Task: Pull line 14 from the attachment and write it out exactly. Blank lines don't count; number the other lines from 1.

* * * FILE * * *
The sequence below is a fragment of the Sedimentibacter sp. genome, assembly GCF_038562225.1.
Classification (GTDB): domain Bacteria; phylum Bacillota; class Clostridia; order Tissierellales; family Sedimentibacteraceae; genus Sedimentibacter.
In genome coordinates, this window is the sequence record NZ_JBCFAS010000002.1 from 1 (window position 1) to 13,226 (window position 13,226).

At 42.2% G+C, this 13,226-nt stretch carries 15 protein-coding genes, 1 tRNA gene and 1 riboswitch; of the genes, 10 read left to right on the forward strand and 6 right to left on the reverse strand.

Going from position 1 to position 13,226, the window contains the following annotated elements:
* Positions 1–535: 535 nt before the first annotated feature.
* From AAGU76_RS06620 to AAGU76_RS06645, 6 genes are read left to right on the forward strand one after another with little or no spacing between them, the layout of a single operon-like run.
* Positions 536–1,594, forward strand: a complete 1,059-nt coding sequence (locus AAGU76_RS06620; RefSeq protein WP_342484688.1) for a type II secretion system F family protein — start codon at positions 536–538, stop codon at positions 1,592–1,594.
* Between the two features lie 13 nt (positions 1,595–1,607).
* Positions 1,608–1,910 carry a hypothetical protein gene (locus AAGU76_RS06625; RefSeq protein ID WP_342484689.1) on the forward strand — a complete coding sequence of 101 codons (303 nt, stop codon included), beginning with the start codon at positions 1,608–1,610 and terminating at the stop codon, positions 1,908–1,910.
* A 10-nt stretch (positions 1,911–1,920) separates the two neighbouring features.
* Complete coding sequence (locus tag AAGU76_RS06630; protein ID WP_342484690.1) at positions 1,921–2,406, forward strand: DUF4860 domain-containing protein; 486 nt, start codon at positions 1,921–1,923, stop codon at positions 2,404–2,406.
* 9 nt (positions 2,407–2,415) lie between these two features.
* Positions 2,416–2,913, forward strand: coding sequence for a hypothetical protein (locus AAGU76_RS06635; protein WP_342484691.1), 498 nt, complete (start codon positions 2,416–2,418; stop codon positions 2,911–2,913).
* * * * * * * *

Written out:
* Positions 2,416–2,913, forward strand: coding sequence for a hypothetical protein (locus AAGU76_RS06635; protein WP_342484691.1), 498 nt, complete (start codon positions 2,416–2,418; stop codon positions 2,911–2,913).